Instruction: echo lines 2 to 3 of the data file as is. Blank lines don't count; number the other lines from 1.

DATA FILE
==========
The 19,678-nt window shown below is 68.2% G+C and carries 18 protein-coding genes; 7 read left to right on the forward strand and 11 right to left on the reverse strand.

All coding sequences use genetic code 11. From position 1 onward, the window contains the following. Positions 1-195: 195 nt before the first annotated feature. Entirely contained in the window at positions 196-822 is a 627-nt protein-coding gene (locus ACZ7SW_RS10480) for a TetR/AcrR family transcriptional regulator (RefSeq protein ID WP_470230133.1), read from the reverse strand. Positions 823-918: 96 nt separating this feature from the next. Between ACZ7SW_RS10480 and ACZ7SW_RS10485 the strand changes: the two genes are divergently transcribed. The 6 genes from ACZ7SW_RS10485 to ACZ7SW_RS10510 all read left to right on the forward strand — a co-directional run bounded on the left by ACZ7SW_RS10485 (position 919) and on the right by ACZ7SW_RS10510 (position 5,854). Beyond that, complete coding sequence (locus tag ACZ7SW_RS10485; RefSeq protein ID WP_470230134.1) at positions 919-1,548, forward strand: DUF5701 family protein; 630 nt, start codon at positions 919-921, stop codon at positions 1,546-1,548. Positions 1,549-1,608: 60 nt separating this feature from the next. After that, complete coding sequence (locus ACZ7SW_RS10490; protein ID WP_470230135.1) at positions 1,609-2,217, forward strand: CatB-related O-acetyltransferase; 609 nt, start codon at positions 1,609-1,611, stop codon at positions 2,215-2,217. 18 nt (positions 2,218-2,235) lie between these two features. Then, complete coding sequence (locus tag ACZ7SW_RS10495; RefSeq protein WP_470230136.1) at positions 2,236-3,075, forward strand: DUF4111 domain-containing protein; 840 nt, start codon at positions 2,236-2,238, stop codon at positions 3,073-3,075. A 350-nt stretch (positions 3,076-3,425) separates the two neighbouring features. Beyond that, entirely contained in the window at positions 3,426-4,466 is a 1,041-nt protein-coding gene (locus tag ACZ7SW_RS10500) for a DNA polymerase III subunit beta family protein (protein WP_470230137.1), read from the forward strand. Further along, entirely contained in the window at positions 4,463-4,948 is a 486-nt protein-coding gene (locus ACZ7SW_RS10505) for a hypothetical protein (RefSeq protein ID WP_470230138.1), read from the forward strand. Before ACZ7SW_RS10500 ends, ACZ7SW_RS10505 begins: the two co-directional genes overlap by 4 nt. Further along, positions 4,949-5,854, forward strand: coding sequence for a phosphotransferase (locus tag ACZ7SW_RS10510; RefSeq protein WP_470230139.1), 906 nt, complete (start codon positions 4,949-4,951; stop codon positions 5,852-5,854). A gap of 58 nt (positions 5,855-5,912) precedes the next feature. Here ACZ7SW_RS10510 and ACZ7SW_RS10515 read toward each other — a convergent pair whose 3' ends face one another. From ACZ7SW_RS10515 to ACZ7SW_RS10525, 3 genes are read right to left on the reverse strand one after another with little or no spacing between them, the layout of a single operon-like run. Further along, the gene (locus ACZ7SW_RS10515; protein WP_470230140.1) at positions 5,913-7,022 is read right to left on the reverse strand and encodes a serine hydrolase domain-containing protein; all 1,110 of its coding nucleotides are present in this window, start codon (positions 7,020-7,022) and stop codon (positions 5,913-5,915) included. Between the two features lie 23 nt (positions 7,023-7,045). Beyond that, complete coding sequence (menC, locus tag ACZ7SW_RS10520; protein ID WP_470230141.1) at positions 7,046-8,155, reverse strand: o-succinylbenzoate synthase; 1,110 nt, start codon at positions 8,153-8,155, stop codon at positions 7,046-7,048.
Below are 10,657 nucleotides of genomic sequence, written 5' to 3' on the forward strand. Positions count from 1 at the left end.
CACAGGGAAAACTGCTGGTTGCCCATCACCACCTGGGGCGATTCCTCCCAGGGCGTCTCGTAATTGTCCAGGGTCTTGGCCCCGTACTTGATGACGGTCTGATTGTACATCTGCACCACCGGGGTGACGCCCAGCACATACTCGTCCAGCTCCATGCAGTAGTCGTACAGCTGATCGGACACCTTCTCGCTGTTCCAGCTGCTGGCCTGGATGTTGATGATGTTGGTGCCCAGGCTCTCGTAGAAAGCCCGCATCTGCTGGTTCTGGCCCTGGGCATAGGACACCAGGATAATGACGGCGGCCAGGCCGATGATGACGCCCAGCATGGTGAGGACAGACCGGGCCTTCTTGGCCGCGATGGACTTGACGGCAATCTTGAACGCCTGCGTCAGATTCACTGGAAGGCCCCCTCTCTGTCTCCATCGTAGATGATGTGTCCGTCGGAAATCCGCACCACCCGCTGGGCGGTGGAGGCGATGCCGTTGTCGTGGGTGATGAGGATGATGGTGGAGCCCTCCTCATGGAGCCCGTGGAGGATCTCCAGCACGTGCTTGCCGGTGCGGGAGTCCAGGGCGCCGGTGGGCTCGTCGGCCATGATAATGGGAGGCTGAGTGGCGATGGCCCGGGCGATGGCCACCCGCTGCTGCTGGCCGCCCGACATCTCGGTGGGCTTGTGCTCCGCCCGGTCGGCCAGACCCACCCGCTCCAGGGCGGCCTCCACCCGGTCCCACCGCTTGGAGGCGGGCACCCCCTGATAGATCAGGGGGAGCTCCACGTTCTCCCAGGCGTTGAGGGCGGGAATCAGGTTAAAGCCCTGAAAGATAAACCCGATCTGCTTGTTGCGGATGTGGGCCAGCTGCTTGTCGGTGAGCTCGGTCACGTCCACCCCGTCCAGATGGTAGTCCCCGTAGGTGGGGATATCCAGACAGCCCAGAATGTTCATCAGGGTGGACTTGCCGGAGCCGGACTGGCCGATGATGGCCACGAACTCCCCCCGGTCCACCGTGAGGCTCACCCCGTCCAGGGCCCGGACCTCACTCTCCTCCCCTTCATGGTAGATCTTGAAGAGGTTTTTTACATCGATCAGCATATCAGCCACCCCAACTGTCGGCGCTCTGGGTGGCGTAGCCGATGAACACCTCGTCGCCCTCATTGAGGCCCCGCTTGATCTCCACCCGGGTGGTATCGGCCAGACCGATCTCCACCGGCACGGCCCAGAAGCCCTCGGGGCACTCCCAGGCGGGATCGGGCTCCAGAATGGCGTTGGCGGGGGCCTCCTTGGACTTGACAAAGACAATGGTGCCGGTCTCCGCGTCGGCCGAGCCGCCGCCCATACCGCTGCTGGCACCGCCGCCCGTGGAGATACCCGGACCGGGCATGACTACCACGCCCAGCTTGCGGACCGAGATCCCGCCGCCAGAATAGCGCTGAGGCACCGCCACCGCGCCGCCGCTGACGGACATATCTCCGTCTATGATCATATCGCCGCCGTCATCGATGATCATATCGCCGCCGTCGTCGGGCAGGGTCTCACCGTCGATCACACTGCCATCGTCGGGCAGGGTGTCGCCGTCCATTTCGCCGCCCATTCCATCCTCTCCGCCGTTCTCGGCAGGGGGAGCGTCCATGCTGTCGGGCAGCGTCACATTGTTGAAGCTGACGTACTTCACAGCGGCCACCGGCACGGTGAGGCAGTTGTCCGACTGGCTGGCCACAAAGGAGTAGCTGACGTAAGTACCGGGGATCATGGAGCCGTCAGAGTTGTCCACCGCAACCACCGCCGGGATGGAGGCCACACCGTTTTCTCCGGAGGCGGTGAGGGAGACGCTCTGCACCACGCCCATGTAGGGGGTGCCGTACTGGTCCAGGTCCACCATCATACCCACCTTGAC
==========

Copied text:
All coding sequences use genetic code 11. From position 1 onward, the window contains the following. Positions 1-195: 195 nt before the first annotated feature. Entirely contained in the window at positions 196-822 is a 627-nt protein-coding gene (locus ACZ7SW_RS10480) for a TetR/AcrR family transcriptional regulator (RefSeq protein ID WP_470230133.1), read from the reverse strand. Positions 823-918: 96 nt separating this feature from the next. Between ACZ7SW_RS10480 and ACZ7SW_RS10485 the strand changes: the two genes are divergently transcribed. The 6 genes from ACZ7SW_RS10485 to ACZ7SW_RS10510 all read left to right on the forward strand — a co-directional run bounded on the left by ACZ7SW_RS10485 (position 919) and on the right by ACZ7SW_RS10510 (position 5,854). Beyond that, complete coding sequence (locus tag ACZ7SW_RS10485; RefSeq protein ID WP_470230134.1) at positions 919-1,548, forward strand: DUF5701 family protein; 630 nt, start codon at positions 919-921, stop codon at positions 1,546-1,548. Positions 1,549-1,608: 60 nt separating this feature from the next. After that, complete coding sequence (locus ACZ7SW_RS10490; protein ID WP_470230135.1) at positions 1,609-2,217, forward strand: CatB-related O-acetyltransferase; 609 nt, start codon at positions 1,609-1,611, stop codon at positions 2,215-2,217. 18 nt (positions 2,218-2,235) lie between these two features. Then, complete coding sequence (locus tag ACZ7SW_RS10495; RefSeq protein WP_470230136.1) at positions 2,236-3,075, forward strand: DUF4111 domain-containing protein; 840 nt, start codon at positions 2,236-2,238, stop codon at positions 3,073-3,075. A 350-nt stretch (positions 3,076-3,425) separates the two neighbouring features. Beyond that, entirely contained in the window at positions 3,426-4,466 is a 1,041-nt protein-coding gene (locus tag ACZ7SW_RS10500) for a DNA polymerase III subunit beta family protein (protein WP_470230137.1), read from the forward strand. Further along, entirely contained in the window at positions 4,463-4,948 is a 486-nt protein-coding gene (locus ACZ7SW_RS10505) for a hypothetical protein (RefSeq protein ID WP_470230138.1), read from the forward strand. Before ACZ7SW_RS10500 ends, ACZ7SW_RS10505 begins: the two co-directional genes overlap by 4 nt. Further along, positions 4,949-5,854, forward strand: coding sequence for a phosphotransferase (locus tag ACZ7SW_RS10510; RefSeq protein WP_470230139.1), 906 nt, complete (start codon positions 4,949-4,951; stop codon positions 5,852-5,854). A gap of 58 nt (positions 5,855-5,912) precedes the next feature. Here ACZ7SW_RS10510 and ACZ7SW_RS10515 read toward each other — a convergent pair whose 3' ends face one another. From ACZ7SW_RS10515 to ACZ7SW_RS10525, 3 genes are read right to left on the reverse strand one after another with little or no spacing between them, the layout of a single operon-like run. Further along, the gene (locus ACZ7SW_RS10515; protein WP_470230140.1) at positions 5,913-7,022 is read right to left on the reverse strand and encodes a serine hydrolase domain-containing protein; all 1,110 of its coding nucleotides are present in this window, start codon (positions 7,020-7,022) and stop codon (positions 5,913-5,915) included. Between the two features lie 23 nt (positions 7,023-7,045). Beyond that, complete coding sequence (menC, locus tag ACZ7SW_RS10520; protein ID WP_470230141.1) at positions 7,046-8,155, reverse strand: o-succinylbenzoate synthase; 1,110 nt, start codon at positions 8,153-8,155, stop codon at positions 7,046-7,048.
Below are 10,657 nucleotides of genomic sequence, written 5' to 3' on the forward strand. Positions count from 1 at the left end.